September 10th, 2007

Exceptionally Funny, Exceptionally Serious

flw, perhaps because he was once in a band, perhaps because he was once in a comedy troupe, or perhaps simply because he was and is paranoid, provides some of the most consistently interesting content on my "Friends" page. Sometimes, though, he makes you laugh in a way that doubles over into the face you make when you realize that you've left your wallet, keys, and cell phone in the bar where you were just drinking shot after shot of Jägermeister with a Rolling Rock chaser. Or me, at any rate, since the rhetorical second person is what reality looks like in the battered and spit-spattered stainless steel "mirror" of that sort of bar.

Take his most recent entry, in which he ponders the new regulations that will permit Mexican trucks to travel far into the United States for the first time. It's written the way a stand-up routine might be. So I laughed when I read it. But it's also deadly serious and a pithy companion to Giorgio Agamben's State of Exception:
What happens when you create an exception, is the exception becomes the rule. For instance, if you allow Mexican Heavy Trucks on the freeways, don't be surprised when EVERY truck becomes a Mexican Truck. This change comes on the heels of the WORST copout in the history of the NHTSA: They just changed the Trucking Regulations to allow trucks to drive for eleven hours a day, seven days a week. The old regs were ten hours a day, six days a week. It seems like a small change, let me assure you IT IS MONUMENTAL. And now that we have invited Mexican Trucks in, our regulations are OUT THE WINDOW. We have thrown it all away.

What I am having trouble expressing is how I SAY SLAVERY is going to make its return to the USA. I call it "mobile embassies". Now every truck on the highway is a little mobile Mexican Embassy. We are not only importing Mexican Trucks, but also Mexico's Laws. Of course, if Mexico had more stringent safety requirements than the US, I wonder if we would be importing these laws, hmm... I wonder? Of course not! The trucking companies don't want the Mexican Trucks, THEY WANT A BIG MEXICAN HAMMER TO BEAT THE TEAMSTER'S UNION WITH!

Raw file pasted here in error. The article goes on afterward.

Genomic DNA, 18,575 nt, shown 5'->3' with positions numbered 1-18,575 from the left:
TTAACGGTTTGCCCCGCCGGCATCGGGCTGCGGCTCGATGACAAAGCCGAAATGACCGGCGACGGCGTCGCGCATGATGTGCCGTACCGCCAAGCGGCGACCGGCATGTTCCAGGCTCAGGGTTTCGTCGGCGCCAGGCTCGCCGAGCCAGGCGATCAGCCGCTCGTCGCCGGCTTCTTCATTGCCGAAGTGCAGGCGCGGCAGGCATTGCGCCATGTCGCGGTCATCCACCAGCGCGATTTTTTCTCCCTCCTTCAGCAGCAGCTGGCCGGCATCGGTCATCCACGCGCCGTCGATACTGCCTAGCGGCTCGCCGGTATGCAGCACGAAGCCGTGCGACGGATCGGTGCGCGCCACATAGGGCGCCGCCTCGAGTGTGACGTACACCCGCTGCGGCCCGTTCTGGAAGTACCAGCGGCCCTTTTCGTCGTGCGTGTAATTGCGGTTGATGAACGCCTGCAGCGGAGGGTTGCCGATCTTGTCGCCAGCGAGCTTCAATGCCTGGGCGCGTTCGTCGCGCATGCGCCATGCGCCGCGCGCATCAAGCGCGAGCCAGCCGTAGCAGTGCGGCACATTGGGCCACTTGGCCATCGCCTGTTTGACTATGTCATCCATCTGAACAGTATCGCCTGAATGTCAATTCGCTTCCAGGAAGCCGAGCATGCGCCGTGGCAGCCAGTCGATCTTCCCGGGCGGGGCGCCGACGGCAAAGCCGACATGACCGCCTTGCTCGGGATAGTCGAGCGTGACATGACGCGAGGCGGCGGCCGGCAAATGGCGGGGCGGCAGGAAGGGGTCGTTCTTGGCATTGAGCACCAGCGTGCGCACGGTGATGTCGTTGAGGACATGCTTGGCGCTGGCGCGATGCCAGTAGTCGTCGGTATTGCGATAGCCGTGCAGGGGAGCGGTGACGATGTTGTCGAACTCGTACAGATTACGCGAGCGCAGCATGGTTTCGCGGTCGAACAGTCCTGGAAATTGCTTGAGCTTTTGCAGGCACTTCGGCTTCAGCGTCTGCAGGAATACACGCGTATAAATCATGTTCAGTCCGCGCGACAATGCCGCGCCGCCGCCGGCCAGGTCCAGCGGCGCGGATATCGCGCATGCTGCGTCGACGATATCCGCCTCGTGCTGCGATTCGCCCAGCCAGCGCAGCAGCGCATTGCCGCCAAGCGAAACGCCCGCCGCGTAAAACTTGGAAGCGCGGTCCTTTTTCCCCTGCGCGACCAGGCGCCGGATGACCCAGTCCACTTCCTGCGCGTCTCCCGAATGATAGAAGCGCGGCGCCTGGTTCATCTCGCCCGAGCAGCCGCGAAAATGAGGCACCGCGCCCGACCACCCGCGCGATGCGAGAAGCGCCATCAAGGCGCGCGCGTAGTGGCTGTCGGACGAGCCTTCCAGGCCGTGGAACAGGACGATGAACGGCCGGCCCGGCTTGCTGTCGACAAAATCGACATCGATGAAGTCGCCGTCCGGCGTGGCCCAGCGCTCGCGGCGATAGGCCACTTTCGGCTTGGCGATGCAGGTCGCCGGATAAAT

But since the trucks are Mexican, but operating within the US, under Cheney-Logic they are outside of all law. The only laws they need obey are the ones that maximize profit while minimizing all benefit to the workers.
I've read many accounts of how people living in a totalitarian regime deploy humor to convey what cannot be delivered under the sign of sincerity. I wonder, though, whether that behavior might not simply reflect a dissolution of the capacity to distinguish irony from its absence. That's the condition that many of Franz Kafka's thought experiments seek to conjure. And it's also the condition that I fear the inhabitants of these United States are in danger of contracting permanently, a temporary illness turned chronic. At any rate, I'm still shuddering at the near future conjured in flw's vision of Mexican trucks as national enclaves in motion, which both reminds me of the post-national "nations" in Neal Stephenson's Snow Crash and other cyberpunk narratives and points out their failure to recognize the pre-post-national nation's continuing role in the construction and perpetuation of that seeming political disorder. Here's a little Agamben, channeling the beastily brilliant Carl Schmitt, to drive home the point:
In truth, the state of exception is neither external nor internal to the juridical order, and the problem of defining it concerns precisely a threshold, or a zone of indifference, where inside and outside do not exclude each other but rather blur with each other. The suspension of the norm does not mean its abolition, and the zone of anomie that it establishes is not (or at least claims not to be) unrelated to the juridical order (Giorgio Agamben, State of Exception, translated by Kevin Attell, p. 23).
In other words, the carving out of territories exempt from the law of a nation within that nation's borders, does not necessarily imply that the nation is losing its political force. Indeed, the appearance of disintegration could well represent the concentration of that force. After all, if the presence of the national government is most obvious at points of entry, whether along the border or in ports of call, the proliferation and dispersal of what we might call "border situations" might actually represent a strengthening of the regime. The question is, "For whom?"

Cream Doesn't Sink